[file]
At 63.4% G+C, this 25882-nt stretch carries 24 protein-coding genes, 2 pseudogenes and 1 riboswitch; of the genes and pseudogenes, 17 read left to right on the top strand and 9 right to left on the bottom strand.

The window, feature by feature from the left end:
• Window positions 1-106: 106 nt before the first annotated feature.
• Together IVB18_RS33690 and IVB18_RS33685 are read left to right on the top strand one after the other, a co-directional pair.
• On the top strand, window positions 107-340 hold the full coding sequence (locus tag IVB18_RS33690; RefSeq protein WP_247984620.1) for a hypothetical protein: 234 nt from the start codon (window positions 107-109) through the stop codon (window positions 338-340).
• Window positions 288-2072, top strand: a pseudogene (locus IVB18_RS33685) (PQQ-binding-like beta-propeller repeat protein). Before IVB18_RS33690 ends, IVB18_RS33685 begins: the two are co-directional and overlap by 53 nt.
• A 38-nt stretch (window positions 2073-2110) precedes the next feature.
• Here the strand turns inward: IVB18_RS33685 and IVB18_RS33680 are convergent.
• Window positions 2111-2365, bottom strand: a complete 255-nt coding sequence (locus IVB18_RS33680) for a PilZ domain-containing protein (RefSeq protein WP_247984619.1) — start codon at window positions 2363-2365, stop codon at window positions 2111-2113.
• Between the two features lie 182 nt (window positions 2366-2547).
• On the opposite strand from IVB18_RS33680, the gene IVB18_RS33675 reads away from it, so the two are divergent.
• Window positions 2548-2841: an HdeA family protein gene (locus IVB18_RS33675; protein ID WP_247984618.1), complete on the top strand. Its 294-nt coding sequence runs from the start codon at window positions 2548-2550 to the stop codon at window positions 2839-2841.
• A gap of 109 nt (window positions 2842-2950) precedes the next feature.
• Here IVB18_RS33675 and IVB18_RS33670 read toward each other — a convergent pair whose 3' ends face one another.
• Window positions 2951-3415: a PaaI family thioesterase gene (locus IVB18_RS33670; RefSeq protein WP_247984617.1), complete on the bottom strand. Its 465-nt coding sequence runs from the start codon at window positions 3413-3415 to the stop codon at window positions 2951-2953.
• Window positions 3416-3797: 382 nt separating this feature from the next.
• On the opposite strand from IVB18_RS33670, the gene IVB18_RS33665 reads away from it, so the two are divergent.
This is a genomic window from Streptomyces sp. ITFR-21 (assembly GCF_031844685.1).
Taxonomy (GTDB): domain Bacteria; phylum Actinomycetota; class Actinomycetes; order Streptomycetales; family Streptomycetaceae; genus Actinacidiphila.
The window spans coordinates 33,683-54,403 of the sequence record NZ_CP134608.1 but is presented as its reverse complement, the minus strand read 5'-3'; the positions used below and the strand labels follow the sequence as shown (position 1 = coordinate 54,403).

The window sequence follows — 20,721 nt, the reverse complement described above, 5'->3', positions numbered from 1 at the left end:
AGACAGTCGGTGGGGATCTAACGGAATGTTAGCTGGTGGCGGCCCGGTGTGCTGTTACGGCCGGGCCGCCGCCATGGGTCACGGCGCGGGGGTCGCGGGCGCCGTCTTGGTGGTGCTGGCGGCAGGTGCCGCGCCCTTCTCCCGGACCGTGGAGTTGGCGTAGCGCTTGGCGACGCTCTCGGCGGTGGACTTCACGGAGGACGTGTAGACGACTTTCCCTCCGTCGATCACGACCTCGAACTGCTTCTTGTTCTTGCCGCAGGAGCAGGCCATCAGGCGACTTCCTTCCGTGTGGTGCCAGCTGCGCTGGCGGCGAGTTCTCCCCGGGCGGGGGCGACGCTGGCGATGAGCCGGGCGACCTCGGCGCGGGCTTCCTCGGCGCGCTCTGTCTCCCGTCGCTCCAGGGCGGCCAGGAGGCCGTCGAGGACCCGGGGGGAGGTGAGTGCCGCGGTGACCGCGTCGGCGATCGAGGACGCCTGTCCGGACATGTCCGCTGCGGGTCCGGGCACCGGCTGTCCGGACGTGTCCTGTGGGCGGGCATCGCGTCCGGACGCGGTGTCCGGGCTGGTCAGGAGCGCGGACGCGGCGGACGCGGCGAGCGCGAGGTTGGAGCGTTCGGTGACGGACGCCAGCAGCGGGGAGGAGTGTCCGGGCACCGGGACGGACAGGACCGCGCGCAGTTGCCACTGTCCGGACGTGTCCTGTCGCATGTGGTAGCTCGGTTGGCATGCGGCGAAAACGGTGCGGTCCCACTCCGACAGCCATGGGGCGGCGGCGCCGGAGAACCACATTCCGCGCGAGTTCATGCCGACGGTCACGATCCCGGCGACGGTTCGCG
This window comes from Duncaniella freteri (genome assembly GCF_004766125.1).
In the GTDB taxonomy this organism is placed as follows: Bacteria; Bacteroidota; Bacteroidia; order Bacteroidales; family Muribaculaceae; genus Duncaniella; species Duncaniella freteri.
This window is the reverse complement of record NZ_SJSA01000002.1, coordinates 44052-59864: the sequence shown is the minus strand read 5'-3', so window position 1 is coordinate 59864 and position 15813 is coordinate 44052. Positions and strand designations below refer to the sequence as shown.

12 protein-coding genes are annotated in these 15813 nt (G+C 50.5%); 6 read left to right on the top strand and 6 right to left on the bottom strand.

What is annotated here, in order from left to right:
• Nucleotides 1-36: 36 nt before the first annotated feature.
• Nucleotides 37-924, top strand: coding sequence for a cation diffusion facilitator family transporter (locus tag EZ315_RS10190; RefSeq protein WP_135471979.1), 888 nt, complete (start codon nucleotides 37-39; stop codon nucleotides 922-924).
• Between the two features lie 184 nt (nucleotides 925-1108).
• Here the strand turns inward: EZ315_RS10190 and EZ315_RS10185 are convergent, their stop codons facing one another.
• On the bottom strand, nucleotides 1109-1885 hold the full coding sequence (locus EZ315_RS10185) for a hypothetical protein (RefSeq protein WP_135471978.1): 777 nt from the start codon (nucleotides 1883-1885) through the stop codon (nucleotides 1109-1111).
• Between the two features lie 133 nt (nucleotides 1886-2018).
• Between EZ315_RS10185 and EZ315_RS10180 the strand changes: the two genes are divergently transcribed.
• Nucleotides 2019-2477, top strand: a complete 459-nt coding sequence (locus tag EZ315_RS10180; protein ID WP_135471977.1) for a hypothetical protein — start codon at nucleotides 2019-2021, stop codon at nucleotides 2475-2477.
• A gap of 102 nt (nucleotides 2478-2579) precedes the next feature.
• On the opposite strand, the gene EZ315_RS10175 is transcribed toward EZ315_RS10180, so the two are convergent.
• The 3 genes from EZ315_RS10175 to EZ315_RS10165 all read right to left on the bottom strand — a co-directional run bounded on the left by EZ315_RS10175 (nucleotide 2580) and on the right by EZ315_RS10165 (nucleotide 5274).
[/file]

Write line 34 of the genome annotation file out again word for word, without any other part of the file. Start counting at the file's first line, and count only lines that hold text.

• Between EZ315_RS10185 and EZ315_RS10180 the strand changes: the two genes are divergently transcribed.